In April's Budget, it was announced that tax relief on pension contributions in respect of higher earners (those with taxable incomes in excess of £150,000) would be eroded with the effect that those with taxable incomes of over £180,000 would only receive tax relief at the rate of 20%. These measures are due to take effect in April 2011 and are explained in more detail in our bulletin here

In the Pre-Budget Report, the Chancellor confirmed that employer contributions (and the value of any benefit funded by the employer in a defined benefit scheme) will be included when calculating an individual's taxable income, provided that an individual's pre-tax income (including their own pension contributions and any charitable donations) is at least £130,000. This means that individuals whose pre-tax income is over £130,000 will need to establish the value of the pension benefit funded by their employers and may see the tax relief on their pension savings restricted.

The Treasury has issued a consultation paper on how this is to be implemented: here Amongst the key points are:

  • The Government confirms that employers will continue to receive relief from tax and National Insurance Contributions on their contributions to employees' pensions.
  • The resulting tax charge will usually be collected via self-assessment, as originally proposed in April's Budget. However, individuals with the highest charges (that is, exceeding £15,000) will be able to opt for their pension scheme to pay the charge on their behalf, with schemes reducing their pension pot or accrued pension entitlement for that year by an equivalent amount. The Government is considering whether to allow the spreading of payments over three years in very limited circumstances (for example, where someone is a member of an overseas scheme, or where the scheme is "very under-funded").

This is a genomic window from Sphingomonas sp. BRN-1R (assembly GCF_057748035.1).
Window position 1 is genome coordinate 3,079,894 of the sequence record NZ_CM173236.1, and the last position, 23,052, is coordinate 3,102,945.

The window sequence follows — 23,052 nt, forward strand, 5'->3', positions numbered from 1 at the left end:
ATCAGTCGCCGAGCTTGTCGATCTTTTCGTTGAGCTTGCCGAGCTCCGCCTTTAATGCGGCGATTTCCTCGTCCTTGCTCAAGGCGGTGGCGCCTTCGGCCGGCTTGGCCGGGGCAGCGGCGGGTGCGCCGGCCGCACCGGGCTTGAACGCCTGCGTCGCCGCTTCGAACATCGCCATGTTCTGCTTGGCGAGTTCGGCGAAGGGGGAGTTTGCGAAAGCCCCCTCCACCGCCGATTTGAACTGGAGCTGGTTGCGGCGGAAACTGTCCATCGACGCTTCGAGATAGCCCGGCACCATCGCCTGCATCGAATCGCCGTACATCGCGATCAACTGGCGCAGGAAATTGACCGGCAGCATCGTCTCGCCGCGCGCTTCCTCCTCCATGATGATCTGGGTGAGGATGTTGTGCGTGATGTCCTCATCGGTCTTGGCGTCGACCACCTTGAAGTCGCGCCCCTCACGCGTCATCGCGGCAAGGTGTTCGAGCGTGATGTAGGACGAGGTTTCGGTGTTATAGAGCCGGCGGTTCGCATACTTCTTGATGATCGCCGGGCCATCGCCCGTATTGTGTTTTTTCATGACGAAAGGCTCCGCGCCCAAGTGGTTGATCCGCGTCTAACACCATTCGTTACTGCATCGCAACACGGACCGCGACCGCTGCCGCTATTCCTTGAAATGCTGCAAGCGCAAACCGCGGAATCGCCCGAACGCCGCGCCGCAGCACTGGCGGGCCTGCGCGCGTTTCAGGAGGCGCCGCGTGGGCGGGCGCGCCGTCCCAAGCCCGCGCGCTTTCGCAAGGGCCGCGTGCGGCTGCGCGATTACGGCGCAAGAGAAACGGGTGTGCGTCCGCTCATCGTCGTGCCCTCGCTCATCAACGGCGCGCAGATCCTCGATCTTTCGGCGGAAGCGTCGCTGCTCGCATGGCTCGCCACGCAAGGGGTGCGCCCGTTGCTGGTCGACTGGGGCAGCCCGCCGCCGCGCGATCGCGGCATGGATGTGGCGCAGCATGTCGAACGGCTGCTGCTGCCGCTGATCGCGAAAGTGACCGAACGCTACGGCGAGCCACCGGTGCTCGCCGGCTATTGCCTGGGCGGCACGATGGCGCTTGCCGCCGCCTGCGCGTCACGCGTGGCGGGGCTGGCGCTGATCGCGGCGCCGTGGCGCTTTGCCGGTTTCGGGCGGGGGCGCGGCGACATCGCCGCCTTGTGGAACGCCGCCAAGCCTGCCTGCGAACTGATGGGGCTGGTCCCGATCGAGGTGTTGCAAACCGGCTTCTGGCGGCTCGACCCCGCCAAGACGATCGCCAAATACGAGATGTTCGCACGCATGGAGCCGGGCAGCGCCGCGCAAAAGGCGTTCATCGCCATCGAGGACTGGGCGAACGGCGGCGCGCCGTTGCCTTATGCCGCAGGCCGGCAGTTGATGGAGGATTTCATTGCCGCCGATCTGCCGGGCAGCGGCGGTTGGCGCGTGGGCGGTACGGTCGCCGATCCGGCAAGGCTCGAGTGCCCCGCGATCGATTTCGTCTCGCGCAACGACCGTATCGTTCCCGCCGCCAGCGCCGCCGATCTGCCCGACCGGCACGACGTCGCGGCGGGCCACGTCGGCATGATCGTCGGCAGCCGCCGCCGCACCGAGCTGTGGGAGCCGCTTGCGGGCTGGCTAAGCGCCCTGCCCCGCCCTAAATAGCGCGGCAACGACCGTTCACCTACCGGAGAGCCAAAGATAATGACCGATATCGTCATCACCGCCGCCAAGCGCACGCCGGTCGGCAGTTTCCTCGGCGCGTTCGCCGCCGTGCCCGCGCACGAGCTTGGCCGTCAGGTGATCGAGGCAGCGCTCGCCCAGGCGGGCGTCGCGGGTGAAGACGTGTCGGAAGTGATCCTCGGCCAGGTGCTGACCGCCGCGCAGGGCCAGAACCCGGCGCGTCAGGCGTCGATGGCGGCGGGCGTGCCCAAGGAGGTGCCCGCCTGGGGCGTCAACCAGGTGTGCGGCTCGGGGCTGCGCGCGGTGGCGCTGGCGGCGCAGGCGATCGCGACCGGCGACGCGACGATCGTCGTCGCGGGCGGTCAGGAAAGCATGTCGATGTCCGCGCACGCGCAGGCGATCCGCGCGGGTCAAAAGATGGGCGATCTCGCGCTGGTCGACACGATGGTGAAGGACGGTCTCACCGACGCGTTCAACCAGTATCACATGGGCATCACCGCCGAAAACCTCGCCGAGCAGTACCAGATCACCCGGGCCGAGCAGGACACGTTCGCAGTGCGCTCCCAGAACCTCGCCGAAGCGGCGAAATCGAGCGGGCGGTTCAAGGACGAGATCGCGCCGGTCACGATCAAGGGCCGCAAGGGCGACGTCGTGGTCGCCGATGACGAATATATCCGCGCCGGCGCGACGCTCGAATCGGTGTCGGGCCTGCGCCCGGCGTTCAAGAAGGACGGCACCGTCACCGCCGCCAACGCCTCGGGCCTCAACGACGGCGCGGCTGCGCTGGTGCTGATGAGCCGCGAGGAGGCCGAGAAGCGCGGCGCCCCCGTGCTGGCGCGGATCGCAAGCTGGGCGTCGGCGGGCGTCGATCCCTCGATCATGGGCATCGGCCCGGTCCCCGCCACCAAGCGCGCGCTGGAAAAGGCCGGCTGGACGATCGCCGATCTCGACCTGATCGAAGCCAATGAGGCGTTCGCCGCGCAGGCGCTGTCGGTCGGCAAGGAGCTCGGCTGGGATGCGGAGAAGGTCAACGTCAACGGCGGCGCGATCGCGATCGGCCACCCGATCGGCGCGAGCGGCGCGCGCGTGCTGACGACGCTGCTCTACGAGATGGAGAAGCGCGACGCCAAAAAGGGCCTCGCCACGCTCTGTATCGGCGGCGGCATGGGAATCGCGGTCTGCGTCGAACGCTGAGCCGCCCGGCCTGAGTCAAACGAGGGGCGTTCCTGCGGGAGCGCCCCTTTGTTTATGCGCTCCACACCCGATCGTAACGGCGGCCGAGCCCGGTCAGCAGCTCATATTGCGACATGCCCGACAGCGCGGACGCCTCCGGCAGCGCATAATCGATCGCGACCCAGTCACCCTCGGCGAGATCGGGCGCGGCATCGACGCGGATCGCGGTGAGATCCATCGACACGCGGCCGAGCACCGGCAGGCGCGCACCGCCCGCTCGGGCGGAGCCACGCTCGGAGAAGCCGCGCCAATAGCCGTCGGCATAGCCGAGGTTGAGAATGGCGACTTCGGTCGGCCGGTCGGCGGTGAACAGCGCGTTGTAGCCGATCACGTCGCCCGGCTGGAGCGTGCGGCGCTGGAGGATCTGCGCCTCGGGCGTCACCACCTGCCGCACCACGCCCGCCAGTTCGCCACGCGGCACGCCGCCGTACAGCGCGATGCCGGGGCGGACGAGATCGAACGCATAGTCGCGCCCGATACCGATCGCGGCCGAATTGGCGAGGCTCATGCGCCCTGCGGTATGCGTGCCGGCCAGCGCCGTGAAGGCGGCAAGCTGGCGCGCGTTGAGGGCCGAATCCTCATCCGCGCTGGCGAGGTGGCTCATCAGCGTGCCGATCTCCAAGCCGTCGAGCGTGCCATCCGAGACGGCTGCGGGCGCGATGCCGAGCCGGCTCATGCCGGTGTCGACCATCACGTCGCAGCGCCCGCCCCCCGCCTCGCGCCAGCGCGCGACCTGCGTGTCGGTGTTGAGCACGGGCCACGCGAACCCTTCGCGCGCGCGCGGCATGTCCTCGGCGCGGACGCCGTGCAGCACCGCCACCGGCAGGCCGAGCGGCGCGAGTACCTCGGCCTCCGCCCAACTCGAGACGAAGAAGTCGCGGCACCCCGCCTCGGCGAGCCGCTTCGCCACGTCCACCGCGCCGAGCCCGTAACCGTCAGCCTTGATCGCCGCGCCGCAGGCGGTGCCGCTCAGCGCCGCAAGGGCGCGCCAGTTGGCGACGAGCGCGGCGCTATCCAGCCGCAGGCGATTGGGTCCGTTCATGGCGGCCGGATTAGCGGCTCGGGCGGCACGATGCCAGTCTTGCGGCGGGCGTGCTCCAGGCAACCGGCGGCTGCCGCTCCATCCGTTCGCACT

• Whilst it is usually straightforward to identify the value of employer and employee contributions in defined contribution arrangements, it is more difficult to value pension savings in defined benefit arrangements. The Treasury is consulting on whether to use a system of age-related factors to achieve this.
  • Those whose taxable incomes exceed £180,000 will see the tax relief on their pension savings restricted to the basic rate. However, tax relief will be tapered in respect of those whose incomes fall between £150,000 and £180,000. The Government is consulting on the nature of this tapering system and on "the best balance to strike between the smoothness of the taper and simplicity for individuals".
  • The Government proposes that, in the year benefits are drawn, the income measure will be the higher of the individual's gross income in the previous tax year or his or her income in the year in which benefits are taken (subject to the £130,000 floor).
  • The Government confirms that it is "minded" to exempt the first £30,000 of a redundancy payment (and other termination payments) from income for the purposes of restricting tax relief on pension contributions. The Government is also willing to consider further targeted options for mitigating the impact of the restriction on those affected by redundancy that do not open up opportunities for abuse.